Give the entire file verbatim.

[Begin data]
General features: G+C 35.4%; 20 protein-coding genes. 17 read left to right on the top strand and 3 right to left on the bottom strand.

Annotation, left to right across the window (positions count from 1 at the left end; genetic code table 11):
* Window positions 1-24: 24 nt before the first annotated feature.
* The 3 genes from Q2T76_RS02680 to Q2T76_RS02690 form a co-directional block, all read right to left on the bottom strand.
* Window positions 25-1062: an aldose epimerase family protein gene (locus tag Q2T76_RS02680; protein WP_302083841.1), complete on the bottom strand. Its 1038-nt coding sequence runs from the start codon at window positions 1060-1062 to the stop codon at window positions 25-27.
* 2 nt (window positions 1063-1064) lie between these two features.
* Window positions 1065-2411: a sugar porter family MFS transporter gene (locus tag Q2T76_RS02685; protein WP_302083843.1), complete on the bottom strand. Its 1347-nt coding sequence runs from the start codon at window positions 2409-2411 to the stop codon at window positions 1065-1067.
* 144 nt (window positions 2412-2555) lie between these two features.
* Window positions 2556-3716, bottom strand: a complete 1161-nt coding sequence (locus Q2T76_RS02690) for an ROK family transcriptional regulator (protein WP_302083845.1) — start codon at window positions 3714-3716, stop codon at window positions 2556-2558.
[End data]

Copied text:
General features: G+C 35.4%; 20 protein-coding genes. 17 read left to right on the top strand and 3 right to left on the bottom strand.

Annotation, left to right across the window (positions count from 1 at the left end; genetic code table 11):
* Window positions 1-24: 24 nt before the first annotated feature.
* The 3 genes from Q2T76_RS02680 to Q2T76_RS02690 form a co-directional block, all read right to left on the bottom strand.
* Window positions 25-1062: an aldose epimerase family protein gene (locus tag Q2T76_RS02680; protein WP_302083841.1), complete on the bottom strand. Its 1038-nt coding sequence runs from the start codon at window positions 1060-1062 to the stop codon at window positions 25-27.
* 2 nt (window positions 1063-1064) lie between these two features.
* Window positions 1065-2411: a sugar porter family MFS transporter gene (locus tag Q2T76_RS02685; protein WP_302083843.1), complete on the bottom strand. Its 1347-nt coding sequence runs from the start codon at window positions 2409-2411 to the stop codon at window positions 1065-1067.
* 144 nt (window positions 2412-2555) lie between these two features.
* Window positions 2556-3716, bottom strand: a complete 1161-nt coding sequence (locus Q2T76_RS02690) for an ROK family transcriptional regulator (protein WP_302083845.1) — start codon at window positions 3714-3716, stop codon at window positions 2556-2558.